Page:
“Leaders often don’t become serious until midcareer, because their own talent surprises them.”
What they have is precious — nothing less than a gift. They may realize when they’re relatively young that they have a genuine talent and that they can go quite far, much farther than they originally thought. But often, they don’t become serious until midcareer, because their own talent surprises them — they were not that brilliant when they were in college or just starting out. Academic excellence, after all, rarely translates into professional success, and the special intelligence that makes leaders thrive in their field is not necessarily an intelligence that transfers well to other fields. They are extremely well prepared, and they push themselves hard. Most crucial to leadership, they give off a unique aura, the sum of their confidence, their tone of voice, their feeling for command. They are not people you want to fail.
So with the bar set so high, who is a great leader? For a remarkable example of leadership in a terrible time, I would cite one of my great personal heroes, General Matthew Bunker Ridgway, during the Korean War. Ridgway took over a bedraggled, disheartened American fighting force that had just been hammered by the Chinese up near the Yalu River in one of America’s worst military defeats. In the brief period of several months, he turned it into what it was supposed to be: a proud combat-ready force, more than able to hold its own in a difficult, bitter war.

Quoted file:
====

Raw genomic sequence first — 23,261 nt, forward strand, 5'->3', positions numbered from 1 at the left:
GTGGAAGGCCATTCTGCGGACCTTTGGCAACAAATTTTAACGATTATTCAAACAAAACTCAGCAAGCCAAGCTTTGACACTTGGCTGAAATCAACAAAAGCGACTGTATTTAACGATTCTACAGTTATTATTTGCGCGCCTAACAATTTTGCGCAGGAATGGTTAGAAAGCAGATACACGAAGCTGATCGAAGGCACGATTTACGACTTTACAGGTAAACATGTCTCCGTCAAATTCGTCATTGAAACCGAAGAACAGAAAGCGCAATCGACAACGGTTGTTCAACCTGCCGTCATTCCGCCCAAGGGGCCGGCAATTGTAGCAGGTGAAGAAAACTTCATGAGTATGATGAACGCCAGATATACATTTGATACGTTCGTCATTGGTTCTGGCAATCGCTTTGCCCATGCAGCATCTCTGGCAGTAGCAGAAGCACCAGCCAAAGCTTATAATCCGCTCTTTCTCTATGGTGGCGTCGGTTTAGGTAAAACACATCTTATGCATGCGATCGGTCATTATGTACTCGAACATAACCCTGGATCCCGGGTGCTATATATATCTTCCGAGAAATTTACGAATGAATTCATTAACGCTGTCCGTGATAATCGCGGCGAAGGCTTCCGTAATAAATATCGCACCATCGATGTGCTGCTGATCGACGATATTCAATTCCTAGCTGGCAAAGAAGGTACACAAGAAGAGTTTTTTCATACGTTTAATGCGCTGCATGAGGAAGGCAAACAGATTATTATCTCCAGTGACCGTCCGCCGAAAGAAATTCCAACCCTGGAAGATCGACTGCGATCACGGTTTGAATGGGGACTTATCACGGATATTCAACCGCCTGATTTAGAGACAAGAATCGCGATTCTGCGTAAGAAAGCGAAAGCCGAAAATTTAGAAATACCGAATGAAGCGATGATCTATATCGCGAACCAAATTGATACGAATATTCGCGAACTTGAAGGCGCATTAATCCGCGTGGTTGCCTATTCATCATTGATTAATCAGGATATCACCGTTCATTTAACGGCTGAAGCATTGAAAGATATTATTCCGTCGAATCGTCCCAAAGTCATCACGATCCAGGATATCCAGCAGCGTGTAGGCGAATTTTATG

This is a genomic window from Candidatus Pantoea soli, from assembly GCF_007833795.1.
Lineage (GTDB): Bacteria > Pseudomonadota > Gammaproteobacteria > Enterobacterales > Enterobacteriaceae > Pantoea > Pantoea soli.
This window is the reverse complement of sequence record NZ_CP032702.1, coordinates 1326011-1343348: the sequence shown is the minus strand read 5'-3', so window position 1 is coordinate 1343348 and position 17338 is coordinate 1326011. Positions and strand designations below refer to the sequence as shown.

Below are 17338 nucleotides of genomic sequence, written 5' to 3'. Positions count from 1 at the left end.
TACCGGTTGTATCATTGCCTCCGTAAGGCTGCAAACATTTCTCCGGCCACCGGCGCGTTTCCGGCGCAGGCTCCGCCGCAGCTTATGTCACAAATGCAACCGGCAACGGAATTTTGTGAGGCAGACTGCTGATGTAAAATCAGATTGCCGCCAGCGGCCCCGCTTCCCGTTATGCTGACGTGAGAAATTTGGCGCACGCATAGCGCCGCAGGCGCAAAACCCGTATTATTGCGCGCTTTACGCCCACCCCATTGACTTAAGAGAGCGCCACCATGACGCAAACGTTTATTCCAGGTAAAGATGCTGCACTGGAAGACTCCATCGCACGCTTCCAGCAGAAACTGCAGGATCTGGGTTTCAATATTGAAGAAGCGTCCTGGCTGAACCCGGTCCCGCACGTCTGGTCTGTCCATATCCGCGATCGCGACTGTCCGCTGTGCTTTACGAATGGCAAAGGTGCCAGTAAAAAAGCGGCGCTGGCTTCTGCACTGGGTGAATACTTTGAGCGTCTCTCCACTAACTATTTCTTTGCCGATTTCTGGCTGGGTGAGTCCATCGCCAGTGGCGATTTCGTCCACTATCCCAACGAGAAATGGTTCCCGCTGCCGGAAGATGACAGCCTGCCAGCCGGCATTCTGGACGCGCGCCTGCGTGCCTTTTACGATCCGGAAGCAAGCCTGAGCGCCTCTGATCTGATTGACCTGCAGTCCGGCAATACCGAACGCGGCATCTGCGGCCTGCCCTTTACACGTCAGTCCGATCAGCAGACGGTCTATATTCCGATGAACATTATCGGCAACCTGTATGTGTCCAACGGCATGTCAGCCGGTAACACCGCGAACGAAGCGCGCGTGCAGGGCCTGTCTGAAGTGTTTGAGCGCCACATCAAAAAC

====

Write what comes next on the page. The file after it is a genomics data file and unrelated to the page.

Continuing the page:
Let me set the scene. In the fall of 1950, General Douglas MacArthur had just executed his brilliant Inchon landing behind North Korean lines. Trapped, the North Korean army hastily retreated north. Thanks to Inchon, MacArthur, a general who always put himself above the normal chain of command, was at the pinnacle of his success. No one dared question him as his armies started pursuing the enemy across the 38th parallel. But President Truman and the Joint Chiefs of Staff were properly nervous as MacArthur went farther north, because just across the Korean-Chinese border were hundreds of thousands of Chinese troops. The one thing Truman and the Joint Chiefs feared was a larger, wider war with the Chinese. In mid-October Truman flew to Wake Island and met with MacArthur. Speaking as a general and a self-appointed expert on the mind of the Oriental, MacArthur assured him the Chinese would not enter the war, but that if they did, the result would be the greatest slaughter in history.